Pub Type(s)

Journal Article
Multicenter Study
Randomized Controlled Trial

Language

eng

PubMed ID

30910320

Citation

Villanueva, Càndid, et al. "Β Blockers to Prevent Decompensation of Cirrhosis in Patients With Clinically Significant Portal Hypertension (PREDESCI): a Randomised, Double-blind, Placebo-controlled, Multicentre Trial." Lancet (London, England), vol. 393, no. 10181, 2019, pp. 1597-1608.
Villanueva C, Albillos A, Genescà J, et al. Β blockers to prevent decompensation of cirrhosis in patients with clinically significant portal hypertension (PREDESCI): a randomised, double-blind, placebo-controlled, multicentre trial. Lancet. 2019;393(10181):1597-1608.
Villanueva, C., Albillos, A., Genescà, J., Garcia-Pagan, J. C., Calleja, J. L., Aracil, C., Bañares, R., Morillas, R. M., Poca, M., Peñas, B., Augustin, S., Abraldes, J. G., Alvarado, E., Torres, F., & Bosch, J. (2019). Β blockers to prevent decompensation of cirrhosis in patients with clinically significant portal hypertension (PREDESCI): a randomised, double-blind, placebo-controlled, multicentre trial. Lancet (London, England), 393(10181), 1597-1608. https://doi.org/10.1016/S0140-6736(18)31875-0
Villanueva C, et al. Β Blockers to Prevent Decompensation of Cirrhosis in Patients With Clinically Significant Portal Hypertension (PREDESCI): a Randomised, Double-blind, Placebo-controlled, Multicentre Trial. Lancet. 2019 Apr 20;393(10181):1597-1608. PubMed PMID: 30910320.
* Article titles in AMA citation format should be in sentence-case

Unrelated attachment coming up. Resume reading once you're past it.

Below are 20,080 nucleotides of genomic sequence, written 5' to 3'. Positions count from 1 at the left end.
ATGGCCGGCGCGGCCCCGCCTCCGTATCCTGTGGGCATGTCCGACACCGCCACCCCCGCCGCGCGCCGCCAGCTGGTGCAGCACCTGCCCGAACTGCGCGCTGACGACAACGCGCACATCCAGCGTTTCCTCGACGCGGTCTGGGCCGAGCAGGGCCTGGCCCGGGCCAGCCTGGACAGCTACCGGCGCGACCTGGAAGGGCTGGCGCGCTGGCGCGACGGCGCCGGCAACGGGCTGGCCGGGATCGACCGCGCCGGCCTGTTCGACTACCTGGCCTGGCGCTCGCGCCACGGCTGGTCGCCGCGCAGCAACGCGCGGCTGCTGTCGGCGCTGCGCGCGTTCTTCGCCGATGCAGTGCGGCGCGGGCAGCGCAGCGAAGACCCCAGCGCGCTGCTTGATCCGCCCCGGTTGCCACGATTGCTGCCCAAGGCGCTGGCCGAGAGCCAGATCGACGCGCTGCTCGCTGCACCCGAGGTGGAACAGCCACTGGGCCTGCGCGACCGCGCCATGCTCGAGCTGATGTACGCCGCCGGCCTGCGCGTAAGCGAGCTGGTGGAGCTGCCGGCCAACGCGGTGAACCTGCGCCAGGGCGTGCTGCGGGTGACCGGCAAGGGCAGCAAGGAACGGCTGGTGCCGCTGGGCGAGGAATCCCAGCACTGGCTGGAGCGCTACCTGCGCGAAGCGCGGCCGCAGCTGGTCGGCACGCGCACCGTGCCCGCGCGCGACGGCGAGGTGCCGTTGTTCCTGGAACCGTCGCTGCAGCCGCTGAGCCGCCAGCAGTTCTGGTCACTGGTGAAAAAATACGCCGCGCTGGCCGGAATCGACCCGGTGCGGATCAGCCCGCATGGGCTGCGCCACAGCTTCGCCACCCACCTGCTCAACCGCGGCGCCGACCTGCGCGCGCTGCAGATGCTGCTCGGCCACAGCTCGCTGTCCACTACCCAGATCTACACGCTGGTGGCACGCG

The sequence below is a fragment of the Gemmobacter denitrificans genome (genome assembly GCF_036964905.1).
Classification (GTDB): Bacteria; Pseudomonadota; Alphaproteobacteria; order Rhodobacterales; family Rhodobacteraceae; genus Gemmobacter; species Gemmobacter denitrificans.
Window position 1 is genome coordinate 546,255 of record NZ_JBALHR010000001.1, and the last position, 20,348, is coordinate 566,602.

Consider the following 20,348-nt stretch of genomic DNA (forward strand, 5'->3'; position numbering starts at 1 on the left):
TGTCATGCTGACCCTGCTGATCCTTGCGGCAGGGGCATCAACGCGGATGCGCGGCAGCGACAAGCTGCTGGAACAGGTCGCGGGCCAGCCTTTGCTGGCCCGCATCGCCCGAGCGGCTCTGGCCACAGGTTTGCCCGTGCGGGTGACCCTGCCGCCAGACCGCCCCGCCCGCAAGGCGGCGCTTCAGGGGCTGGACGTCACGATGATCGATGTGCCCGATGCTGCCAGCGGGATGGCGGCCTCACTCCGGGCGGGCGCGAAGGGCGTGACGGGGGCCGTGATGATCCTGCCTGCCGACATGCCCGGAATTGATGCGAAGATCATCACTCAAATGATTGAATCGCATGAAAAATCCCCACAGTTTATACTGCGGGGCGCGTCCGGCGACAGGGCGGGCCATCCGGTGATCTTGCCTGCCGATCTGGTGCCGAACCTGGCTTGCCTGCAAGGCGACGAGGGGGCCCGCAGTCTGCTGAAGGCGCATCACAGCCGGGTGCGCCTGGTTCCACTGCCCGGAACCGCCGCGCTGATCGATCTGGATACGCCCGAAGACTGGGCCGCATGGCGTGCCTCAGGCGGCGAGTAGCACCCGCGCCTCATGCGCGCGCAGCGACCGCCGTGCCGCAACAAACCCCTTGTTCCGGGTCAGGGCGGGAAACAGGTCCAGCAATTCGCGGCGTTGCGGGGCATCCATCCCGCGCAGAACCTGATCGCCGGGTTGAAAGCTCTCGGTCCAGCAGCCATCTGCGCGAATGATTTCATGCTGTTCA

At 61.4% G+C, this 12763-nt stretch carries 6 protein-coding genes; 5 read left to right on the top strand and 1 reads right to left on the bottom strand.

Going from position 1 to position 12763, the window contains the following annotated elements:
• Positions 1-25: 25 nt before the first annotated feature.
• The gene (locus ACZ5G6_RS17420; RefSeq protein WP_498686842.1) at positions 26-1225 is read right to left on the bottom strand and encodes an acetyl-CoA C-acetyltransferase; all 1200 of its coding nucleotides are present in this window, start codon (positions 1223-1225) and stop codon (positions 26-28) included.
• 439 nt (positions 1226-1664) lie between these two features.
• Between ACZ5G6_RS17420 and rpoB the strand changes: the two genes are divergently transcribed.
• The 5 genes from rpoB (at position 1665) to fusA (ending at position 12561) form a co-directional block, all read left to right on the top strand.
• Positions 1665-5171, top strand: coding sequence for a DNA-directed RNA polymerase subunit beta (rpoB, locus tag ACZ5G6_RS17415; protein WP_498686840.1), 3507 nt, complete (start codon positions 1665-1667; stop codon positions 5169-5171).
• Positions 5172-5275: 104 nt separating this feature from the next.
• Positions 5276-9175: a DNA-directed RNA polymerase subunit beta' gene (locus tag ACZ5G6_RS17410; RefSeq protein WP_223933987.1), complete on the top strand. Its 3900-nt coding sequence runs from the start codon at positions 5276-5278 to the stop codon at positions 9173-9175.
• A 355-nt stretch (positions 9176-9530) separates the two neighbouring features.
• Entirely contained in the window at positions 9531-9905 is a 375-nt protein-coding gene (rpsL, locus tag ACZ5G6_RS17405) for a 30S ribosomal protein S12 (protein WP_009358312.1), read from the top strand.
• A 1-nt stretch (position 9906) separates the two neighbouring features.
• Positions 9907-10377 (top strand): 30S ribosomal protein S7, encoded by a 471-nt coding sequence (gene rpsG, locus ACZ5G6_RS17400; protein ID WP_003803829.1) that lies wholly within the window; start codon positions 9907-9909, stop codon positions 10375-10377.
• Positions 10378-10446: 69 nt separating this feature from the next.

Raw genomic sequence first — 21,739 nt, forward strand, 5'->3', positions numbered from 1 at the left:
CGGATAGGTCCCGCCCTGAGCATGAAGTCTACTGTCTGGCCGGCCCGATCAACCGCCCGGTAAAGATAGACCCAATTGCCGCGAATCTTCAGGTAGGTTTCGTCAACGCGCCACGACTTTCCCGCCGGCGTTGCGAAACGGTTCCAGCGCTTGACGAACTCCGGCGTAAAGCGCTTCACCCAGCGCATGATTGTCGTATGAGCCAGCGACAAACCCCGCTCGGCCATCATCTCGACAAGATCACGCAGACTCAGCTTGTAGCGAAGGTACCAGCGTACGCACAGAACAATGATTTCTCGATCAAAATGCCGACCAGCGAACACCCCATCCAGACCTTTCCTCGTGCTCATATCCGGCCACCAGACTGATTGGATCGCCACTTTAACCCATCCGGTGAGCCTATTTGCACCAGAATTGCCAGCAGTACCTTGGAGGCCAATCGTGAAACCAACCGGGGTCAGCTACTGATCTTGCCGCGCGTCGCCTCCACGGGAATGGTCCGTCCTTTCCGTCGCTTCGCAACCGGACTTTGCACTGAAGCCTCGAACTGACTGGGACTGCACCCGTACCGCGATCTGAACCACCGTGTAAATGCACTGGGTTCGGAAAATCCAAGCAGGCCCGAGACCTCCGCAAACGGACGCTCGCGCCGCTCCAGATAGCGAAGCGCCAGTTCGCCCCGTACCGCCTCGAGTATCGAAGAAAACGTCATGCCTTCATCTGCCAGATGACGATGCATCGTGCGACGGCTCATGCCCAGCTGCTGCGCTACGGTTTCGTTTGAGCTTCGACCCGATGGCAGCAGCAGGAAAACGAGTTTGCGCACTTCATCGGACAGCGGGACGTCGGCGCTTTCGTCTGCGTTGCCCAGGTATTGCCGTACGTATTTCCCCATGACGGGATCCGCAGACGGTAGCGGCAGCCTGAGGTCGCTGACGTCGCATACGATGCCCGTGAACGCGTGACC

TY - JOUR T1 - β blockers to prevent decompensation of cirrhosis in patients with clinically significant portal hypertension (PREDESCI): a randomised, double-blind, placebo-controlled, multicentre trial. AU - Villanueva,Càndid, AU - Albillos,Agustín, AU - Genescà,Joan, AU - Garcia-Pagan,Joan C, AU - Calleja,José L, AU - Aracil,Carles, AU - Bañares,Rafael, AU - Morillas,Rosa M, AU - Poca,María, AU - Peñas,Beatriz, AU - Augustin,Salvador, AU - Abraldes,Juan G, AU - Alvarado,Edilmar, AU - Torres,Ferran, AU - Bosch,Jaume, Y1 - 2019/03/22/ PY - 2018/05/10/received PY - 2018/08/03/revised PY - 2018/08/07/accepted PY - 2019/3/27/pubmed PY - 2019/5/2/medline PY - 2019/3/27/entrez SP - 1597 EP - 1608 JF - Lancet (London, England) JO - Lancet VL - 393 IS - 10181 N2 - BACKGROUND: Clinical decompensation of cirrhosis is associated with poor prognosis. Clinically significant portal hypertension (CSPH), defined by a hepatic venous pressure gradient (HVPG) ≥10 mm Hg, is the strongest predictor of decompensation. This study aimed at assessing whether lowering HVPG with β blockers could decrease the risk of decompensation or death in compensated cirrhosis with CSPH. METHODS: This study on β blockers to prevent decompensation of cirrhosis with portal hypertension (PREDESCI) was an investigator-initiated, double-blind, randomised controlled trial done in eight hospitals in Spain. We enrolled patients with compensated cirrhosis and CSPH without high-risk varices. All participants had HVPG measurements with assessment of acute HVPG-response to intravenous propranolol. Responders (HVPG-decrease ≥10%) were randomly assigned to propranolol (up to 160 mg twice a day) versus placebo and non-responders to carvedilol (≤25 mg/day) versus placebo. Doses were individually determined during an open-label titration period after which randomisation was done with 1:1 allocation by a centralised web-based system. The primary endpoint was incidence of cirrhosis decompensation (defined as development of ascites, bleeding, or overt encephalopathy) or death. Since death in compensated cirrhosis is usually unrelated to the liver, an intention-to-treat analysis considering deaths unrelated to the liver as competing events was done. This study is registered with ClinicalTrials.gov, number NCT01059396. The trial is now completed. FINDINGS: Between Jan 18, 2010, and July 31, 2013, 631 patients were evaluated and 201 were randomly assigned. 101 patients received placebo and 100 received active treatment (67 propranolol and 33 carvedilol). The primary endpoint occurred in 16 (16%) of 100 patients in the β blockers group versus 27 (27%) of 101 in the placebo group (hazard ratio [HR] 0·51, 95% CI 0·26-0·97, p=0·041). The difference was due to a reduced incidence of ascites (HR=0·44, 95%CI=0·20-0·97, p=0·0297). The overall incidence of adverse events was similar in both groups. Six patients (four in the β blockers group) had severe adverse events. INTERPRETATION: Long-term treatment with β blockers could increase decompensation-free survival in patients with compensated cirrhosis and CSPH, mainly by reducing the incidence of ascites. FUNDING: Spanish Ministries of Health and Economy. SN - 1474-547X UR - https://www.unboundmedicine.com/medline/citation/30910320/β_blockers_to_prevent_decompensation_of_cirrhosis_in_patients_with_clinically_significant_portal_hypertension__PREDESCI_:_a_randomised_double_blind_placebo_controlled_multicentre_trial_ DB - PRIME DP - Unbound Medicine ER -